Green Tea

Green tea came into fashion during the Ming Dynasty of China, after the earlier practice of grinding tea leaves into powder for powdered tea halted. Though the practice of powdered tea was replaced with steeping style Green tea in China, the powdered Green tea practice was preserved and perfected by the Japanese. Both cultures have since embraced the steeping style Green tea and have their own unique processing techniques.

Picking and Processing: The processing of Green tea is designed to stop all oxidation from occurring in the leaves. This is done to preserve the raw fresh flavors of the leaves by preserving the polyphenols. Hand picking of the leaves is employed in order to limit the passive oxidation that occurs from picking the leaves from the plant through bruising. The leaves picked for Green tea are typically the bud and first few leaves of new growth. Steps of Processing: Fresh leaves are Picked, Withered, Fixed, and Dried.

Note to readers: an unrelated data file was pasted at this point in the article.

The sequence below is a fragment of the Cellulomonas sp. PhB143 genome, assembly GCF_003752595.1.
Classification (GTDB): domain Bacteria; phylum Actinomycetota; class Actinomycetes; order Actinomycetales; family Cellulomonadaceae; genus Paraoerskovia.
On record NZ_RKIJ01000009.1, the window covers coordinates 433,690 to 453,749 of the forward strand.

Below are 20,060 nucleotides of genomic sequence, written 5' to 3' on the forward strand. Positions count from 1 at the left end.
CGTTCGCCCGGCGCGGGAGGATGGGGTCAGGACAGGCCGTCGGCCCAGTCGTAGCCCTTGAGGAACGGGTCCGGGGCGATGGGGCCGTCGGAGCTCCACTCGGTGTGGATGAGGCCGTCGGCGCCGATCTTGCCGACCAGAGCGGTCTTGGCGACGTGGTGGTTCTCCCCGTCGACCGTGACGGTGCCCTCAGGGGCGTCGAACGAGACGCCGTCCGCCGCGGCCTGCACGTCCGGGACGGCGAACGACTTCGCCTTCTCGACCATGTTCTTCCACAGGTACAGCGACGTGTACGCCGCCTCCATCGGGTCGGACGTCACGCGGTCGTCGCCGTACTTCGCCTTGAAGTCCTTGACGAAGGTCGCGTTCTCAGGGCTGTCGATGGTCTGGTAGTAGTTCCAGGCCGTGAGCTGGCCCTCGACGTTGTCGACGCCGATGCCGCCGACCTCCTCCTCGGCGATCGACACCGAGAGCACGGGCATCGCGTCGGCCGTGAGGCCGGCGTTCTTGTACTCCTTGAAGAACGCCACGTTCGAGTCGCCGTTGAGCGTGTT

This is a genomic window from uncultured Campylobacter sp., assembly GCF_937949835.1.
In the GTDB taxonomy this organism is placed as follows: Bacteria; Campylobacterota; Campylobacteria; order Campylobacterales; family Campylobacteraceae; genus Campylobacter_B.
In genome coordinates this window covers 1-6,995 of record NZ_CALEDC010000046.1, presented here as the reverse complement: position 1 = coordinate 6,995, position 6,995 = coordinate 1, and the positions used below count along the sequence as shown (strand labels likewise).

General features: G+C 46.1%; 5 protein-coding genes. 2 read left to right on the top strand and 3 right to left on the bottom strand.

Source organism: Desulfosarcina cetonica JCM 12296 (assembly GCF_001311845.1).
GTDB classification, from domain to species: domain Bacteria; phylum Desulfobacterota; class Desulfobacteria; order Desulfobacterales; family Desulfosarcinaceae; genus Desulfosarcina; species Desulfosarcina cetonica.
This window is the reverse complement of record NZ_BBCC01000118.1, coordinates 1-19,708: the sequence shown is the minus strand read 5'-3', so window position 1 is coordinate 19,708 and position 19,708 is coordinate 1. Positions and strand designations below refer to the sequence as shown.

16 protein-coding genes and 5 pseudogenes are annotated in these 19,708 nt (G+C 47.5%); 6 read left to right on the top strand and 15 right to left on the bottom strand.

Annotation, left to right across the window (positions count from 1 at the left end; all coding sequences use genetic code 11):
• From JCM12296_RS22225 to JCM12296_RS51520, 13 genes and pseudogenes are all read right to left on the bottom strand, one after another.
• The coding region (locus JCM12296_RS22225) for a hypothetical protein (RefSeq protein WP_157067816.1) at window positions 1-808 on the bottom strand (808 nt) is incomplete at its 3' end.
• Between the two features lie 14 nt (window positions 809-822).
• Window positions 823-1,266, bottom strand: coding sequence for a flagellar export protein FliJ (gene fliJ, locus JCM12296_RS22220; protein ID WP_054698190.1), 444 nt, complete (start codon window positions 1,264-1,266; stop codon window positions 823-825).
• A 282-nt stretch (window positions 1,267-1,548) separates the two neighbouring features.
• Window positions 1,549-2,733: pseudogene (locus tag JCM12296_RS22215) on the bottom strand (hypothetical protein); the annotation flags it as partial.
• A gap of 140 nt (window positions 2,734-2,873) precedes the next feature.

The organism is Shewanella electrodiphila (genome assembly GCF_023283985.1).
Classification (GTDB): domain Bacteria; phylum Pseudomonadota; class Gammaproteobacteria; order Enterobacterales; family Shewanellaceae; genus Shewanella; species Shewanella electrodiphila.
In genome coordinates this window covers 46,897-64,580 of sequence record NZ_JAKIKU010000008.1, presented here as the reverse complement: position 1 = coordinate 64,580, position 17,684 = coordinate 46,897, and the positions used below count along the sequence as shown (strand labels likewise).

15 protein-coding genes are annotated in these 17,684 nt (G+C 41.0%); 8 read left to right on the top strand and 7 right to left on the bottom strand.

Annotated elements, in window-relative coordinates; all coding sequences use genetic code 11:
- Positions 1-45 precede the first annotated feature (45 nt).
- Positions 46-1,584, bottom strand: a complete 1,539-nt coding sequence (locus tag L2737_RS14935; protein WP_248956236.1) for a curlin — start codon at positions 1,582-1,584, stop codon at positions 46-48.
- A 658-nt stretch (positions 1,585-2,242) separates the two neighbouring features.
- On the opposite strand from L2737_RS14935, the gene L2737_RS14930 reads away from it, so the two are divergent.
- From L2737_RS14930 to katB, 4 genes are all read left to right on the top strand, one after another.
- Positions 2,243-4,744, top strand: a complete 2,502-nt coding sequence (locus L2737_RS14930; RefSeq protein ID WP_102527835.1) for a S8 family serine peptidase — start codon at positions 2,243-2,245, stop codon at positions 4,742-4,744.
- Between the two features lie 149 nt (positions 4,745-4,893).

Mind and Body: Theanine is the major agent of calming in tea and is especially preserved in Green tea leaves due to the lack of leaf oxidation. Theanine also does a good job of controlling the negative effects of Caffeine, such as jitters.

Flavors: Green tea in general has a grassy, fresh taste that is savory and bright. It often has a light sweetness and nutty notes with slight dryness. Japan and China produce different types of Green tea and offer different flavor profiles due to the Chinese pan fired fixing and Japanese steam fixing.

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